Flash newspapers were a type of “underground newspaper” that catered to people interested in reading about, or participating in, illicit activities, such as gambling, prostitution, and other forms of vice. Flash newspapers were often published and circulated secretly, so as to avoid detection by law-enforcement, and consequently these newspapers were rarely collected by libraries. The best collection of flash newspapers in the United States is held by the American Antiquarian Society, and a large portion of that collection has now been digitized by Readex. The University of Illinois Library is pleased to announce that we have acquired this digital collection, American Underworld: The Flash Press.
This digital collection is special not just because the newspapers in it are so rare, but also because Readex digitized the newspapers from original print copies (in most cases), and digitized in full-color, both of which are actually uncommon in newspaper digitization. The full-color digitization furthermore makes this collection a case in which the surrogate is actually better than what scholars, for years, have been using at the American Antiquarian Society itself, since the American Antiquarian Society does not permit consultation of original print copies from this particular collection. For years their policy has been to serve (gray-scale) microfilm copies instead. The full-color digitized copies will therefore be especially exciting for researchers. Unfortunately, not all the newspapers have been digitized in color. The National Police Gazette, for example, is presented in black and white–it looks as though Readex simply recycled the version they already published in Early American Newspapers: Series 10.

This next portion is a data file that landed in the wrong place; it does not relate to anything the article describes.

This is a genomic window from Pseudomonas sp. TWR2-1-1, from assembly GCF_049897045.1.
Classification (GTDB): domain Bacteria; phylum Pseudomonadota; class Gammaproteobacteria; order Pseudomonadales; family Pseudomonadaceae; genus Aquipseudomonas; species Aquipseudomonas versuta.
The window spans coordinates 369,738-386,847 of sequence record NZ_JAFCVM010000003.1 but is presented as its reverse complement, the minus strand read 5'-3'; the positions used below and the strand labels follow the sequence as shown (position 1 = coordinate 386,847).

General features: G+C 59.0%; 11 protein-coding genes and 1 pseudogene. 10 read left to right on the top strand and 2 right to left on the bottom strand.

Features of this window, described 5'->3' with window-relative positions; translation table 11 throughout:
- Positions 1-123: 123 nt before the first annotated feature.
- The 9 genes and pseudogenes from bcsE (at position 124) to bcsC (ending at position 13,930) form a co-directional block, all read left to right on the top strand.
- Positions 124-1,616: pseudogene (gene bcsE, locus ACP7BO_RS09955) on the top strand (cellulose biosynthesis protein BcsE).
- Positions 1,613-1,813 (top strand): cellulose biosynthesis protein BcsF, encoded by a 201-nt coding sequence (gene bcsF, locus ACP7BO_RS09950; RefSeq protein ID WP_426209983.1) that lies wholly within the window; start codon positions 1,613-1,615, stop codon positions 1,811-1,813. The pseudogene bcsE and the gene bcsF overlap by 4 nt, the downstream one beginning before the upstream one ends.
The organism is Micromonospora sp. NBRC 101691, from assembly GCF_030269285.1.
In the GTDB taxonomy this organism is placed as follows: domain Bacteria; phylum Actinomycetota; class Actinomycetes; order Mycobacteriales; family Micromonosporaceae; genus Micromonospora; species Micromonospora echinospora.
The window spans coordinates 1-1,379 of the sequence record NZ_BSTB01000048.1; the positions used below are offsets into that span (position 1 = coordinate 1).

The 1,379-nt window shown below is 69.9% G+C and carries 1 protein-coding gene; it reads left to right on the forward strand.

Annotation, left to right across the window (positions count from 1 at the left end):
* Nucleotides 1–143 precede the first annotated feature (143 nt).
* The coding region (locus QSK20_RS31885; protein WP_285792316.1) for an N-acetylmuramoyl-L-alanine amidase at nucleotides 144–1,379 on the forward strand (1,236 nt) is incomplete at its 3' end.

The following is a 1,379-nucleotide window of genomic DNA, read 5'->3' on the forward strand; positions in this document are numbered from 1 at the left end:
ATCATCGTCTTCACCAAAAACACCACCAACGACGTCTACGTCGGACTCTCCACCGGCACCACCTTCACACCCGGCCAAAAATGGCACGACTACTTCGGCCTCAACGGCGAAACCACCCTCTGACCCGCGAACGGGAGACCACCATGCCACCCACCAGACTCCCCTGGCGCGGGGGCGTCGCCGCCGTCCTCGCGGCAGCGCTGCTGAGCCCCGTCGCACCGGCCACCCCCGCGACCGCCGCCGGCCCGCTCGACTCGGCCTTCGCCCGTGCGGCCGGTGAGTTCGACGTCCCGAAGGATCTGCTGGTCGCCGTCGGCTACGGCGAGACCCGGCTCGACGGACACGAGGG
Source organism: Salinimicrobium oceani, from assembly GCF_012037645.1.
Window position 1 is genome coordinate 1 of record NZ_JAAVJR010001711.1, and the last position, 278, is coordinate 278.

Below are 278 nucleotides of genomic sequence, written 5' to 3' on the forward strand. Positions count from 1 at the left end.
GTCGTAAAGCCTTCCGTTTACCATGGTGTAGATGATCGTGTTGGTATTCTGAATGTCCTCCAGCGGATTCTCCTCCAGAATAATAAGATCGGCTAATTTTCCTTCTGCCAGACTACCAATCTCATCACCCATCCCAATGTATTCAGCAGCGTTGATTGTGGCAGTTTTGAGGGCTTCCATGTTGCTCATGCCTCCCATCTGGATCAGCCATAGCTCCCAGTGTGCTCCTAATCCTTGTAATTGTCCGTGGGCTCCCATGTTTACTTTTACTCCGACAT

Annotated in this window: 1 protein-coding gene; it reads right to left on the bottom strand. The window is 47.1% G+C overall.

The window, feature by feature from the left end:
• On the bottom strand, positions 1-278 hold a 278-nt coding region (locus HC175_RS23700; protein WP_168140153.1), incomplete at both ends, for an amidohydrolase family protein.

The flash press was, in some sense, an extension of the penny press, which began to flourish in the 1830s. Flash newspapers are penny papers taken to a whole new level, especially in the way they used crime reporting and moral crusading, which are journalistic genres and conventions developed and perfected by the penny press. And, like the penny papers (though, again, to an exaggerated degree), the flash press was characterized by a spirit of misrule. For example, many editors of flash papers used moral crusades as pretexts for publishing reports of urban fleshpots in lascivious detail. This spirit of misrule is even evident in bibliographic features, such as apparently deliberate attempts to punk publishing conventions like newspaper numbering, a practice which, almost two hundred years later, proves to be rather vexing for librarians, who use a newspaper’s date of publication and its issue numbering to verify publication frequency and completeness of holdings. With many flash newspapers, however, publication frequency and completeness of holdings are difficult to verify, a result in part of what appear to be shenanigans practiced upon the public by printers. See, for example, these three issues of Dixon’s Polyanthos:
The first issue we have, from September 18, 1841, is “volume 1, number 3”. If this newspaper were a weekly, we would expect the next extant issue to be “volume 1, number 6.” Instead, the issue number seems to have been left blank: